I am now an incumbent under the lead of Rt Revd Pete Broadbent, he is my Bishop. I am sure that none of this is just random coincidence. 

I want to learn to combine the theological rigour, which I believe the diocese to which I am new, is also committed, with the simplification process that Pete is championing. I have to believe that each complements and informs the other. Together they provide a very hope-filled and appropriate pathway forward through the journey that is Parish ministry with all its knowns and unknowns. 

The Revd Dr Alister McGrath writes about how the Church of England needs a "significant increase in the number and quality of ministerial leaders" to meet this challenging situation. We have to believe that quality and number can be created. 

With individual dioceses being given greater autonomy over the training pathways for their ordinands, we have to pray that dioceses secure gifted theological educators. We have to hope that any investment into those who are 'gifted' both the educators and the educated, really does recognise 'gift' from God and worldly talent 'pool'. I don't want to force a split here but it was interesting to begin to explore this with Presbyter Revd Dr Ian on Thursday with his 'leaders are born not made.' How much will the church be able to retain that emphasis, clearly there in the scriptures, that this seems to be the case. The church has to hold tight to its development of 'character' (together with its approach to the accumulation of technique and approach which can be taught and nurtured.) The great "nurture or nature" debate, that is at the heart of any analysis into leadership, can not be dispensed with.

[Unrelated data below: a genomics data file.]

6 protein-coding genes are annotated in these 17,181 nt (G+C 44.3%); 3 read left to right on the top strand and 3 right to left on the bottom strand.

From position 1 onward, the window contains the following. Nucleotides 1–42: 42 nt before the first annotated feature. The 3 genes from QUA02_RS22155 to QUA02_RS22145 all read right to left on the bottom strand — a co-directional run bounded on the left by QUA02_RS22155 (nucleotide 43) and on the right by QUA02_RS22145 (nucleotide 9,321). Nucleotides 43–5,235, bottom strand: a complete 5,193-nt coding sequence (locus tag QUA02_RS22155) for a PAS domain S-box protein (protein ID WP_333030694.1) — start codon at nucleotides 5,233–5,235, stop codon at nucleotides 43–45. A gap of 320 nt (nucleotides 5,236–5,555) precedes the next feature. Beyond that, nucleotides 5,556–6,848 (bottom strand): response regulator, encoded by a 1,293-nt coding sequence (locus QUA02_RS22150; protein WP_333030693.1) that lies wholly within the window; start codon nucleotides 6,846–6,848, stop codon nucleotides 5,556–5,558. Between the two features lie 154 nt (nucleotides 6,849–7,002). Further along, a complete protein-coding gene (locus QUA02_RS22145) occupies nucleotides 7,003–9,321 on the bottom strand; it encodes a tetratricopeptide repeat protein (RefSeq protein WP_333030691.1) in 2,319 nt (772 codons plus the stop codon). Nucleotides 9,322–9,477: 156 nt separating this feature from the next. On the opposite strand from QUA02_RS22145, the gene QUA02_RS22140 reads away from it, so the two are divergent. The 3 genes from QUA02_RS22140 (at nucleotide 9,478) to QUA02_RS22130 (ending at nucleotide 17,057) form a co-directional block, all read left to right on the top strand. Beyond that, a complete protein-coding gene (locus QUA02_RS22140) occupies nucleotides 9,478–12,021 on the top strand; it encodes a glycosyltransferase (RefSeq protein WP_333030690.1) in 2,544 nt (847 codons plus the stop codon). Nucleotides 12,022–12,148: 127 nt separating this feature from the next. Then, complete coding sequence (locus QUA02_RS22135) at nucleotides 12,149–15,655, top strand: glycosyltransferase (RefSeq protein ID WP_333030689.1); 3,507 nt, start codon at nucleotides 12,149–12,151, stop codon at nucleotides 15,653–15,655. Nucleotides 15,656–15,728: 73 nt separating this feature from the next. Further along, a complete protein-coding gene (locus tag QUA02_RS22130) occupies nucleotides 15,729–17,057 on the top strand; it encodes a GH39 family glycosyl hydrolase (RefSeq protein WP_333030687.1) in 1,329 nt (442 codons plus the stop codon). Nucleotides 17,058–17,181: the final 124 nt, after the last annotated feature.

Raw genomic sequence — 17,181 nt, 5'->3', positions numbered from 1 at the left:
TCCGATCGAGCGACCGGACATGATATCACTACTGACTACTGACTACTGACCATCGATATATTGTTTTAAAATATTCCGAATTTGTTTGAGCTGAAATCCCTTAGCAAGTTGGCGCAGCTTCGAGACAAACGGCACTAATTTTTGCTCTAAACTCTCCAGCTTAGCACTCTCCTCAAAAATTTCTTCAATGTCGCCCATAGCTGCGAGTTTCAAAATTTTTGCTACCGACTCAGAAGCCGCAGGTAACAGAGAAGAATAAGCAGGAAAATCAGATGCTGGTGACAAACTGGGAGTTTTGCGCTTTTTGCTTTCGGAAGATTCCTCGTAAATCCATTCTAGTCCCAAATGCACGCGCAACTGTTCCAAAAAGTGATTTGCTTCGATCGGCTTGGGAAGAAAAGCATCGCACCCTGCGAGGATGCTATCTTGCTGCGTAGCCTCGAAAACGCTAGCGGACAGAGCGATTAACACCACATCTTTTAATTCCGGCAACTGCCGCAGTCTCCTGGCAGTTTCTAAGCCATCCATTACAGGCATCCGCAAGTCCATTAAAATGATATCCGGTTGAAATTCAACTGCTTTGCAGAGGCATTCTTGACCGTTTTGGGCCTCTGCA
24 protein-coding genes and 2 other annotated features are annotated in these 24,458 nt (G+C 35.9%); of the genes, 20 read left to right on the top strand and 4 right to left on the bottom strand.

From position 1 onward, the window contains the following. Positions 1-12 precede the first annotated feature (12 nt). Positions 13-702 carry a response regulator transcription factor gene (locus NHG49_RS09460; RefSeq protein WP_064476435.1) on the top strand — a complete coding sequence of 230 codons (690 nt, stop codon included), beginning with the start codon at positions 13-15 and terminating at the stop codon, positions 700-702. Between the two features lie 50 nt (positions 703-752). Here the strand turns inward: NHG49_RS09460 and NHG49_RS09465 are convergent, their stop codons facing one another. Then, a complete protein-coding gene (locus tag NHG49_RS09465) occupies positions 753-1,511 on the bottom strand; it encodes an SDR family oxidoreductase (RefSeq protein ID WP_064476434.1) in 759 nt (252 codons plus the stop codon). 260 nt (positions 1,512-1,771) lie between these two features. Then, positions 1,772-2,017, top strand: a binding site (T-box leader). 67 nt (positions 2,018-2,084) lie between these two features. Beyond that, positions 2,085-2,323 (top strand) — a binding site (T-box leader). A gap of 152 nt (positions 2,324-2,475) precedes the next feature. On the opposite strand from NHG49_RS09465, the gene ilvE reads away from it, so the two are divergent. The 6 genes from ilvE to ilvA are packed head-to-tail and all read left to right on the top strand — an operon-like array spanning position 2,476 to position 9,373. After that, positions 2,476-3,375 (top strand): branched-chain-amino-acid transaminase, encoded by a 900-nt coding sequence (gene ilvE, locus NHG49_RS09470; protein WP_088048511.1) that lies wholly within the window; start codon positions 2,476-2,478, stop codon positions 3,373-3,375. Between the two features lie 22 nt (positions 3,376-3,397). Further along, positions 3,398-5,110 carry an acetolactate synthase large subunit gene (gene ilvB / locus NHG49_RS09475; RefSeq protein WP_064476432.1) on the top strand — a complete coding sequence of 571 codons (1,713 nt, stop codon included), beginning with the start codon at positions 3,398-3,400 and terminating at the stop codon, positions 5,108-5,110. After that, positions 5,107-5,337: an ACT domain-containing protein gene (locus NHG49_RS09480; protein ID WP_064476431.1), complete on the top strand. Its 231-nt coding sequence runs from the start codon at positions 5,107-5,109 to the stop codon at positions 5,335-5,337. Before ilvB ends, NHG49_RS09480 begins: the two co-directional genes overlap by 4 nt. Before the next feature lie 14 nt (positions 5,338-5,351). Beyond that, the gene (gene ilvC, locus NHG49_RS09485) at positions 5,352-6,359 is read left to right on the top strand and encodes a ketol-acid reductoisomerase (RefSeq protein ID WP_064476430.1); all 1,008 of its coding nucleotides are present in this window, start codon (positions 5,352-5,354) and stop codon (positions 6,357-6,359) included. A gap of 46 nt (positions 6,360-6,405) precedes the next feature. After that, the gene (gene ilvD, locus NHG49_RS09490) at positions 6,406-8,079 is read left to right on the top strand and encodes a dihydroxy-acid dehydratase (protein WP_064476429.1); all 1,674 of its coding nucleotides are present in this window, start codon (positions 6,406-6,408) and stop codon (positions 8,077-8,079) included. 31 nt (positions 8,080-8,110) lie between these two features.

The Revd Dr Alister McGrath is right to speak prophetically with his warnings that we are to guard against a purely 'corporate, management-driven institutional approach to ministerial training.'

I want to know where we really are going to advocate an 'explicitly theological engagement with ministry' because indeed this is not something 'peripheral' or luxurious. I remember saying to a former colleague 'By Jove, if God isn't in it, I ain't doing it' because you know what? It's darn hard at times and sometimes you are only able to keep going because of God's accompanying presence and equipping. There is no leadership course on this planet that can guarantee me God himself. 

The Revd Dr Alister McGrath puts it like this: 

"To be asked to minister without an informing vision of God (which is what theology is really all about), however, is like being told to make bricks without straw.  

Give me straw!